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This article presents comprehensive typology of all possible relationships among inputs of an economic system, their productivity, and output. Each situation is given an exact name explaining how intensive and extensive factors contributes to the system development. The exact contributions of the factors can be counted by so-called dynamic intensity and extensity parameters. The article describes logic of the parameters, discusses their advantages and problems and assigns their values to the presented nomenclature of the developments. The parameters are further compared with growth accounting methods and their use is demonstrated on the development of macroeconomic system on the national economy level when it is counted how intensive and extensive parameters contribute to the Czech and German GDP development in the period 1991–2017. The analysis confirms that the parameters can be used as an alternative methods to growth accounting and that managers of any economic system should pay attention whether a system achieves positive value of the dynamic intensive parameters in long run. Full article
(This article belongs to the Special Issue Modelling of Economic Systems)
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Open AccessArticle Efficient and Equitable Climate Change Policies
Received: 21 March 2018 / Revised: 5 April 2018 / Accepted: 8 April 2018 / Published: 13 April 2018
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Abstract
This report describes the Integrated Assessment Model TIAM-MACRO, which is a Ramsey-type macroeconomic growth model linked with a technology-rich engineering model of the energy-system and with a stylized sub-model of climate change. TIAM-MACRO contributes to coherent and consistent policy analyses at both the
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This report describes the Integrated Assessment Model TIAM-MACRO, which is a Ramsey-type macroeconomic growth model linked with a technology-rich engineering model of the energy-system and with a stylized sub-model of climate change. TIAM-MACRO contributes to coherent and consistent policy analyses at both the world and regional level and correlates demand for energy services to macro-economic developments across regions and time until the end of the 21st century. With the help of this model, two contrasting scenarios are defined related to the reference development (BASE) case and the 2 °C (2DS) case that follow long-term policies on climatic change mitigation in the spirit of the Paris agreement. Finally, we define ex-post market and non-market damages together with the damages related to Local Atmospheric Pollutants (LAP). The stringency of the 2DS case requires the complete restructuring of the energy and transport systems to be relying on carbon-free technologies and fuels together with technologies of negative emissions, at high costs. The study concludes that carbon policies not only consist of an insurance against the risk of climate change but also improve the ambient air quality, as they have secondary benefits that compensate for part of the cost of carbon control. However, the stringency of the 2DS case is so demanding that the cost of climate policies is above benefits. Full article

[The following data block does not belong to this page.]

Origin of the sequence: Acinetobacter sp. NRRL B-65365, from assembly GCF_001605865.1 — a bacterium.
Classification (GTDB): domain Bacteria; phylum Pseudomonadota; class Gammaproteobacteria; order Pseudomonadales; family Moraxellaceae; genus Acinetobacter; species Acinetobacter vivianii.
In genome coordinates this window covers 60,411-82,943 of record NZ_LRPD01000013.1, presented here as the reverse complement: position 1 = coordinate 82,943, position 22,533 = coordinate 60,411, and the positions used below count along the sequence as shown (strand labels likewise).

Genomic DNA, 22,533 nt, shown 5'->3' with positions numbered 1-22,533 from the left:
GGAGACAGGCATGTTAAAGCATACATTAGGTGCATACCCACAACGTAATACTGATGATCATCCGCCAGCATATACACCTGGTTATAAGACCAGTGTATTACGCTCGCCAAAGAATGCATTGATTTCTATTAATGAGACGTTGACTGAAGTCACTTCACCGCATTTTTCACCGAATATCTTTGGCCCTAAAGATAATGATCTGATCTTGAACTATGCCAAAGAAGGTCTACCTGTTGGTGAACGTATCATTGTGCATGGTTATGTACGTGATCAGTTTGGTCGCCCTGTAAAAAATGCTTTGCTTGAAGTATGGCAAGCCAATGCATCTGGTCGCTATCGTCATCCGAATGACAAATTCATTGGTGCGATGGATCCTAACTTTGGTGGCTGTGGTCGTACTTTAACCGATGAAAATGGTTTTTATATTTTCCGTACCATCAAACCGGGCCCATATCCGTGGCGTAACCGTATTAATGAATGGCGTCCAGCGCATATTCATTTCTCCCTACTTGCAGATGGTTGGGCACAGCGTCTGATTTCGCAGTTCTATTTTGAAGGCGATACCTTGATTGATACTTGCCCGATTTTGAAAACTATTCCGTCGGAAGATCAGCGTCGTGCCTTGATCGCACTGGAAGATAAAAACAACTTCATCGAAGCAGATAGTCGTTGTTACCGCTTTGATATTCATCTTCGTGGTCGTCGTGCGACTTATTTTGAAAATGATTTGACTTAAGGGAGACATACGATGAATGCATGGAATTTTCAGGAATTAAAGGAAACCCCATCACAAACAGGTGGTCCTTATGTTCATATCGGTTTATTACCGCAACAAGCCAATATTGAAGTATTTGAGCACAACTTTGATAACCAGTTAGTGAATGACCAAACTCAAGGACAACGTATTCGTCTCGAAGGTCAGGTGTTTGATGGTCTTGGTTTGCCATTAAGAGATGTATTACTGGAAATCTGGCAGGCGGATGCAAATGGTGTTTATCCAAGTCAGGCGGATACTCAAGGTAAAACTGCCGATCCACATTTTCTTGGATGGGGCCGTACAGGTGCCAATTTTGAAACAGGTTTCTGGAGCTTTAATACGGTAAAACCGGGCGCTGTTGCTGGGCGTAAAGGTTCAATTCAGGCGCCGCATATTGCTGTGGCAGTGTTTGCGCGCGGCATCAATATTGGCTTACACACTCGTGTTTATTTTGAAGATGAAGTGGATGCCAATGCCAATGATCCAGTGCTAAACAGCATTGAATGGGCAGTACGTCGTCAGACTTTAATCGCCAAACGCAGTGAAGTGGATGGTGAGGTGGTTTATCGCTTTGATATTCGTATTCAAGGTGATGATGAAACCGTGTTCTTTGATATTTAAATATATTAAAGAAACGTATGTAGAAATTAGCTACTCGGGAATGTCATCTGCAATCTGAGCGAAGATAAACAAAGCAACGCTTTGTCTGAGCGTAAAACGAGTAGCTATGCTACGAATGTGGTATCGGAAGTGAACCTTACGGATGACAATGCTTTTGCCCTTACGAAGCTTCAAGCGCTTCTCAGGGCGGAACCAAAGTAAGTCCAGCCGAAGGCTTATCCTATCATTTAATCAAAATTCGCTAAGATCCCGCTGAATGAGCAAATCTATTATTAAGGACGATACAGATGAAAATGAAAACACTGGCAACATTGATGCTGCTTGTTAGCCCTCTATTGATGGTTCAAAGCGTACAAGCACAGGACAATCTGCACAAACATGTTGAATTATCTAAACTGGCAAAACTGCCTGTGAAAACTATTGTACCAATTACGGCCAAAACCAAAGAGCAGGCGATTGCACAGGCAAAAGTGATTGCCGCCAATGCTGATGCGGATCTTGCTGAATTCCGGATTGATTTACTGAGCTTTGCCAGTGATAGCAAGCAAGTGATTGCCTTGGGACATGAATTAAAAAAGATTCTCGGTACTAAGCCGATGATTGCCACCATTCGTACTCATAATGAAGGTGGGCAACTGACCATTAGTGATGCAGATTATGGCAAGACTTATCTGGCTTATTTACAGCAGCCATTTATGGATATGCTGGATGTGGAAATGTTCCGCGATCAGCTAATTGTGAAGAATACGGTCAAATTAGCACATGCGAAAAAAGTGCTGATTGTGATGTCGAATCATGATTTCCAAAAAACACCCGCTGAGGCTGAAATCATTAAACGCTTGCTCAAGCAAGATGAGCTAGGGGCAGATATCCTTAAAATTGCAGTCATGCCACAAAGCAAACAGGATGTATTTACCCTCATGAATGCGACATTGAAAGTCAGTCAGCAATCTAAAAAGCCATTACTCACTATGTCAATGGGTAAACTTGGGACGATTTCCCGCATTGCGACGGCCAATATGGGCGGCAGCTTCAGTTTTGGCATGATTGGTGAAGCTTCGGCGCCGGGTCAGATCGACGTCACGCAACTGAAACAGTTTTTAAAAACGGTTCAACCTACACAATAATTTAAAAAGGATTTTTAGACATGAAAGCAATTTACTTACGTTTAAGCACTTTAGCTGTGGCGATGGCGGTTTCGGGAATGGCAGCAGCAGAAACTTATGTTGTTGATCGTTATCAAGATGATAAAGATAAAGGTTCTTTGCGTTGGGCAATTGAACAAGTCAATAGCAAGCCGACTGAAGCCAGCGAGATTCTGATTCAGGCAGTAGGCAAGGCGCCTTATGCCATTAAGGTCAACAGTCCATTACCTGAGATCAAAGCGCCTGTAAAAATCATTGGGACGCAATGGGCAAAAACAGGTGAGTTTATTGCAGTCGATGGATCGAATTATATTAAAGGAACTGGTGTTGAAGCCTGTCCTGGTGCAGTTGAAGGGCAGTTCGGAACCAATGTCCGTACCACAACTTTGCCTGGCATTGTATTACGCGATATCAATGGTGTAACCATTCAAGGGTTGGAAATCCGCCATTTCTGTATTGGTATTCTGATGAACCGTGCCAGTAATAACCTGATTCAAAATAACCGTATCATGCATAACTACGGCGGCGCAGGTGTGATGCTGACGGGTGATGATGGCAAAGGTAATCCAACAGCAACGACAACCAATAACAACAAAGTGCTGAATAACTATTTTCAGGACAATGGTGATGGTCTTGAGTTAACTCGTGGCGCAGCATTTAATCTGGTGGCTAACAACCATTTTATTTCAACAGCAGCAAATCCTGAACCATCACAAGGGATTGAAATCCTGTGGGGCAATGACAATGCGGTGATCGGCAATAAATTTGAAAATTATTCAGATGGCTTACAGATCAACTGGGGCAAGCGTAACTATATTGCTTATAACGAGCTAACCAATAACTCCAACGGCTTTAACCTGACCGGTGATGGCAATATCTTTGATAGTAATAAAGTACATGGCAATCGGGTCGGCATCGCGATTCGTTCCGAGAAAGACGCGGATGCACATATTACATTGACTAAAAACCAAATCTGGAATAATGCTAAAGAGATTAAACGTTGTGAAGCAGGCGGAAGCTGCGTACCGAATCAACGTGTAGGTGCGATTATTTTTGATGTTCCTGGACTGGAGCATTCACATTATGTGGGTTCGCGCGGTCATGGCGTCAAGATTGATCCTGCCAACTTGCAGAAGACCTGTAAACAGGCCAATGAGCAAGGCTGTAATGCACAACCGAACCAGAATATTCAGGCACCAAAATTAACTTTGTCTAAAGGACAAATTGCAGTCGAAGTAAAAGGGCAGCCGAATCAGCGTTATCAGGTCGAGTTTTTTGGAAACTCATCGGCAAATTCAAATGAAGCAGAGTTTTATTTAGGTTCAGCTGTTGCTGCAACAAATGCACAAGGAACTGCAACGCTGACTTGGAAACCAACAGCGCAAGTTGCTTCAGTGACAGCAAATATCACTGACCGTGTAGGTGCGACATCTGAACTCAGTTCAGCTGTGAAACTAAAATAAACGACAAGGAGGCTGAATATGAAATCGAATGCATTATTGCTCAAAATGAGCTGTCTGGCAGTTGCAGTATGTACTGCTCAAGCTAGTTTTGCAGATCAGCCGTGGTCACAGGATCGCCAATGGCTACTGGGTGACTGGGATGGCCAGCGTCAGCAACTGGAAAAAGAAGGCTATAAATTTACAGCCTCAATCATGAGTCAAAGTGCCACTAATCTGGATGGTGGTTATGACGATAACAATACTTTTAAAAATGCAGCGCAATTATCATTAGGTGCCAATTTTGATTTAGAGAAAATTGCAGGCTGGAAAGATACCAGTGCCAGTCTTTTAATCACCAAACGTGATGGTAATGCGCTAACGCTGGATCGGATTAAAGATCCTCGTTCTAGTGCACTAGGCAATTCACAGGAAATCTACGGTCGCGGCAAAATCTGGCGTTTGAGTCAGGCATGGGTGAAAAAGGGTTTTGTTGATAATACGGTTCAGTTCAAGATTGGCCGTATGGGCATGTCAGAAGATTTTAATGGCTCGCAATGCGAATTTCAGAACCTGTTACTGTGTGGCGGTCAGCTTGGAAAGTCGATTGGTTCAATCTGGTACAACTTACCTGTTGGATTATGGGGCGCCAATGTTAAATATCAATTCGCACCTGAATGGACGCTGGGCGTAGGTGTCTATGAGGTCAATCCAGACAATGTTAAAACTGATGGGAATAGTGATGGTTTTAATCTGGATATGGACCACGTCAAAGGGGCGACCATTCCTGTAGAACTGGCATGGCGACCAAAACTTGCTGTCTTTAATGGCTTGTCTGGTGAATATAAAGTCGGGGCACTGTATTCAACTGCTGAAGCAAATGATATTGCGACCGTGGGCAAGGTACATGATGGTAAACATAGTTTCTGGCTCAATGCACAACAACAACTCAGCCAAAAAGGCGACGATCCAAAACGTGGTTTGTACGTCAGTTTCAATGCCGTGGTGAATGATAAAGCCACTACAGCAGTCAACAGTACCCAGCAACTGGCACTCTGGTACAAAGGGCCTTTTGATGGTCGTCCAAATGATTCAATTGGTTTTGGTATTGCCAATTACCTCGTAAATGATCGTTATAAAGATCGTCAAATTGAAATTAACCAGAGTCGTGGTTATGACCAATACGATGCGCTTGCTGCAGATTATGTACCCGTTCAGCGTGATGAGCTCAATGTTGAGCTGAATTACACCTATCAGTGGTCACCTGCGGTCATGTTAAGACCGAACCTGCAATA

(This article belongs to the Special Issue Modelling of Economic Systems)
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Open AccessArticle Adding Feedbacks and Non-Linearity to the Neoclassical Growth Model: A New Realm for System Dynamics Applications
Received: 17 January 2018 / Revised: 20 March 2018 / Accepted: 22 March 2018 / Published: 29 March 2018
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Abstract
Modelling of economic systems is traditionally associated with a mathematical formalism that has its drawbacks and limitations. This study applies system dynamics as a specific modelling technique that enables us to modify and elaborate existing economic models and improve them both from a
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Modelling of economic systems is traditionally associated with a mathematical formalism that has its drawbacks and limitations. This study applies system dynamics as a specific modelling technique that enables us to modify and elaborate existing economic models and improve them both from a theoretical perspective and for practical applications. More specifically, the Solow-Swan growth model is enriched by feedback and non-linearity based on its extension by the energy sector. The influence and role of renewable resources are considered in this enhancement. The developed model is tested in two different scenarios and utilizes sensitivity analysis as the primary tool. Acquired outcomes offer a new perspective on the economy–energy nexus based on real data and demonstrate that system dynamics can be successfully used as a modelling tool even in the theoretical economics as a traditional discipline. Full article
(This article belongs to the Special Issue Modelling of Economic Systems)